I wanted to quickly find out what filesystem block size would suit different parts of my filesystem (such as /etc/, /usr/src/linux/, /usr/portage/, /var/db/pkg/) best, and how much I could save. Testing all block sizes with all parts of my FS was not very appealing, so I decided to simply calculate the file slack and wrote this simple Python script:

slacktastic.py

#!/usr/bin/env python3
 
"""
slacktastic.py - calculate filesystem file slack for different block sizes.
Invoke me thusly:
    find /path/to/tree -xdev -type f -printf "%s\\n" | slacktastic.py 4096
for a calculation using the contents below /path/to/tree with a block size of 4096 bytes.
"""
 
import sys, functools, math
 
blksz = None
try:
  blksz = int(sys.argv[1])
except (IndexError,ValueError):
  print(__doc__, file=sys.stderr)
  print('I need a blocksize as the first argument.\n', file=sys.stderr)
  sys.exit(1)
 
sizes = [int(strsize) for strsize in sys.stdin.read().strip().split('\n')]
 
sumslack = functools.reduce(lambda sumslack, sz: sumslack + (blksz - (sz % blksz)), sizes, 0)
sumblks = functools.reduce(lambda sumblks, sz: sumblks + (math.ceil(sz / blksz)), sizes, 0)
sumsizes = sum(sizes)
 
print('{:n} total slack'.format(sumslack))
print('{:n} bytes in files'.format(sumsizes))
print('{0:n} total blocks of {1} bytes'.format(sumblks,blksz))
 
print('{:.2%} inefficiency'.format( sumslack / (sumblks*blksz) ))

This doesn’t take into account things such as tail packing (à la ReiserFS), compression (Btrfs), or directory slack. Just file slack.
On my laptop filesystem, with a 4096 block size, this leads to the following observation:

find /var/db/pkg -xdev -type f -printf "%s\n" | slacktastic.py 4096
171942364 total slack
92655140 bytes in files
64506 total blocks of 4096 bytes
65.08% inefficiency

My /var/db/pkg, Gentoo’s ‘database’ of installed packages (containing their build environment and all kinds of stuff you wouldn’t need on a binary distro) contains 65% air! That’s 170 megs of space which I don’t want to waste on my Alix’s 4GB CF card. With a 1024 byte block size — Ext4’s minimum — the situation is better, but it’s still over 40 megs of hot air.

I ended up choosing btrfs with compression. It has a fixed 4096 byte leaf/node size but it does tail packing (good for small files) and compression (for my /var/log). My script is useless for estimations on such a filesystem so I ran some actual tests and it turns out I can fit my /usr/src/linux, /var/db/pkg, /var/log and /usr/portage on a 1GB btrfs filesystem. They didn’t fit on an bs=1024b Ext4 FS.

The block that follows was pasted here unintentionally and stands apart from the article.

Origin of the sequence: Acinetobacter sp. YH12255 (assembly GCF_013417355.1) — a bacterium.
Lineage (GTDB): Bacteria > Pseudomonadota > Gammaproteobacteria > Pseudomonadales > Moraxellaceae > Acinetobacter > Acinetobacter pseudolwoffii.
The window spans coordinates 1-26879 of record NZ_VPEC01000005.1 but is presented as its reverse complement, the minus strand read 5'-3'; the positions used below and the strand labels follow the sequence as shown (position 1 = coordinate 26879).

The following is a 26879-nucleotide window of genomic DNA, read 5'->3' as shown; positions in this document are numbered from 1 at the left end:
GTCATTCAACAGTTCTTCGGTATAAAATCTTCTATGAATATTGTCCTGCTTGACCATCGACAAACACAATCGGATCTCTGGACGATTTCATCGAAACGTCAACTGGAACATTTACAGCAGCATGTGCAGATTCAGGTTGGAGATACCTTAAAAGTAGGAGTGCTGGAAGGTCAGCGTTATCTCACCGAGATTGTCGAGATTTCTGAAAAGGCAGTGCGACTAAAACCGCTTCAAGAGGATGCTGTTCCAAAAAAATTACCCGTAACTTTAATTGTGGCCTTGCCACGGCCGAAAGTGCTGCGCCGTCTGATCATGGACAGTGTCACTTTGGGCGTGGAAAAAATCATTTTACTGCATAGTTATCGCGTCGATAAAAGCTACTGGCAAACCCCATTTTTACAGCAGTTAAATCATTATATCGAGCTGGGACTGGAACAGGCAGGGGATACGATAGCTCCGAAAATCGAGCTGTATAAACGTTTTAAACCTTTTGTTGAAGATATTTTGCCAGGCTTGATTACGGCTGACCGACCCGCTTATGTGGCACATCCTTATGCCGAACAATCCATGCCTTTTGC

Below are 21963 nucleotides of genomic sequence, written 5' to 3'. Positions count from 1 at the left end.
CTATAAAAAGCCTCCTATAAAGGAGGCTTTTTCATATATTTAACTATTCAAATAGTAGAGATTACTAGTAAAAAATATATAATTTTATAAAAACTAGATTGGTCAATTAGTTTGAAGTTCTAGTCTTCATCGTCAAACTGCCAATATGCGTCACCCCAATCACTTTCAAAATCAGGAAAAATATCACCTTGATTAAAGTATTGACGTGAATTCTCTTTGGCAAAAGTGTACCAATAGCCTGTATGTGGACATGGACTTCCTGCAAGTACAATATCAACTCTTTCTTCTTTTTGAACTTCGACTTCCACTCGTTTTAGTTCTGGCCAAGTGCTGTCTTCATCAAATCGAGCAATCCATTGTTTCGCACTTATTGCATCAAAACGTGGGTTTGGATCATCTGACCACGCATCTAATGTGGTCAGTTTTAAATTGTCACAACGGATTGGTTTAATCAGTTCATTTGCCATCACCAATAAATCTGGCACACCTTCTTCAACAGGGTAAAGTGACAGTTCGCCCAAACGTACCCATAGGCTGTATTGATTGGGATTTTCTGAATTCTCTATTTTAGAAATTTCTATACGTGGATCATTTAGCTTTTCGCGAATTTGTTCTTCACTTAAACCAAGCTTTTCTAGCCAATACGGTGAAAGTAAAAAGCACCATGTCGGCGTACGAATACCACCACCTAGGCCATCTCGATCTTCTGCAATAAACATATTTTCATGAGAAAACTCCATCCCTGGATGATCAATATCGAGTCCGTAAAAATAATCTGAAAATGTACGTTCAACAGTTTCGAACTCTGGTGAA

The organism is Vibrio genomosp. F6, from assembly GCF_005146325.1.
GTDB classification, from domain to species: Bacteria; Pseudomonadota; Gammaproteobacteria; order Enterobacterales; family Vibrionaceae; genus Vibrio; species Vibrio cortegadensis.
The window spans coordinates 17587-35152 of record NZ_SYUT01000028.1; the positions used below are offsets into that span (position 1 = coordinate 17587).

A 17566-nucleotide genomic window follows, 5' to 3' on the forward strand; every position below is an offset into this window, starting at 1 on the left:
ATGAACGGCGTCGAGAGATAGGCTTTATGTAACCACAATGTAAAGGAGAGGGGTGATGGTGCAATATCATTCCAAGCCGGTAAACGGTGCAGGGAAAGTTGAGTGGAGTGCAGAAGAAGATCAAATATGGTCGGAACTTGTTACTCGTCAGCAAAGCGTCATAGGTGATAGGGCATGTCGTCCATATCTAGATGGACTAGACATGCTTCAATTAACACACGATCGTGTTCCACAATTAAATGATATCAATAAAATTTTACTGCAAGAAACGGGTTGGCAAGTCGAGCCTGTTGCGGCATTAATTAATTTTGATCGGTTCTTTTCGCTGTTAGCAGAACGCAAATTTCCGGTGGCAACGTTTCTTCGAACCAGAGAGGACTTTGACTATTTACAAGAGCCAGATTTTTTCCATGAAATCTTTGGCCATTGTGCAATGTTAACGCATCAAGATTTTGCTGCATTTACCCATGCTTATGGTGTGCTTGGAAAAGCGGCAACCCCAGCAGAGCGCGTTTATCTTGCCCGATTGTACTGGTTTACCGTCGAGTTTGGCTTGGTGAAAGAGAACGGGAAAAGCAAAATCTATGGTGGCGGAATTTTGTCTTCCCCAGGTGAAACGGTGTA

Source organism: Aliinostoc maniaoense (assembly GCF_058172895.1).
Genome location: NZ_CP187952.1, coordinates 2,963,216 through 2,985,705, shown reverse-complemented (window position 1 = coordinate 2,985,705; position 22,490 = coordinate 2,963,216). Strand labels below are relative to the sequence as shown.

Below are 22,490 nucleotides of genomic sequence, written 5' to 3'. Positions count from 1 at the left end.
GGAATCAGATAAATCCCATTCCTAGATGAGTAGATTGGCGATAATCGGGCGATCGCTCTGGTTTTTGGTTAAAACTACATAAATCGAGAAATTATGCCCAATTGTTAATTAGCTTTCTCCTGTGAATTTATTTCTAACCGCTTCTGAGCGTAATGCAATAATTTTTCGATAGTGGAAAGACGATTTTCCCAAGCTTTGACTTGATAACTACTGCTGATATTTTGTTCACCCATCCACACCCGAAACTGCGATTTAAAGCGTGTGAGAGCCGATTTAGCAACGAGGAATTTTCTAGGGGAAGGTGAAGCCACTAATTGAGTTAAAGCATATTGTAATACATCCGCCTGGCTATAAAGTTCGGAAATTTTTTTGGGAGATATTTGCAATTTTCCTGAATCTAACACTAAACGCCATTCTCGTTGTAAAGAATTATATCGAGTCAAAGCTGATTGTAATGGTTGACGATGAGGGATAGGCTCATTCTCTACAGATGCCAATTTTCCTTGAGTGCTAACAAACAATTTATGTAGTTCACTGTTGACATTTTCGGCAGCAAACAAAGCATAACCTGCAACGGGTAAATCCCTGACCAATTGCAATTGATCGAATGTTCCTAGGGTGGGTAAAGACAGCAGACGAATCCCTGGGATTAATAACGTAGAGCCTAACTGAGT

Tags: , , , , ,

Legoland. Je kunt er van alles worden. Behalve als je vrouw bent. Dan ben je dat gewoon, “vrouw”.

“Hee, vrouw!” zegt de beroepsbevolking dan op straat tegen je. Of: “Zeg meisje daar! Word jij ook vrouw als je groot bent? Zal wel hé?”

inc4mini
inc5mini


Stel: je beheert zo’n miljardenpensioenfonds, en je belegt dat in vastgoed — woningen in de vrije verhuur, flatjes op Kijkduin. Dan is wel zo aardig als daar daadwerkelijk huurders in komen. Jij wil verhuren, huurders willen huren, vraag en aanbod zoeken elkaar op. Alhoewel…

Als verhuurder wil je er waarschijnlijk Nette Mensen in. En dan met name die Nette Mensen die de huur met relatief gemak kunnen betalen. Je prijzen zijn marktconfom en er kloppen allerlei geïnteresseerde lieden aan die je flatjes willen huren — misschien ondanks het feit dat ze het op enig later moment op financieel gebied misschien niet meer helemaal kunnen bolwerken.

Maar. Gezien de huurbescherming die ook een wanbetalende huurder in Nederland geniet, ben je als pensioenfondsmeneer of -mevrouw een beetje voorzichtig met het in huis halen van huurders. Je wil bijvoorbeeld weten wat zo iemand ongeveer verdient en of er sprake is van een stabiele bron van inkomsten. Enige prudentie is dus op zijn plaats.

Wees ook weer niet TE voorzichtig — als je alleen maar huurders met inkomen boven de Balkenendenorm wil aannemen, denk ik niet dat je het flatje op Kijkduin verhuurd krijgt. En leegstand was niet de bedoeling van al dat mooie vastgoed, dat moet namelijk rendement opbrengen in de vorm van huurinkomsten!

Vergis je je naar de ene kant toe — neem je een huurder aan waarvan je denkt dat-ie braaf huur gaat betalen, maar doet hij dat niet — dan kost dat geld. Wanbetaling = gemiste inkomsten = gemist rendement.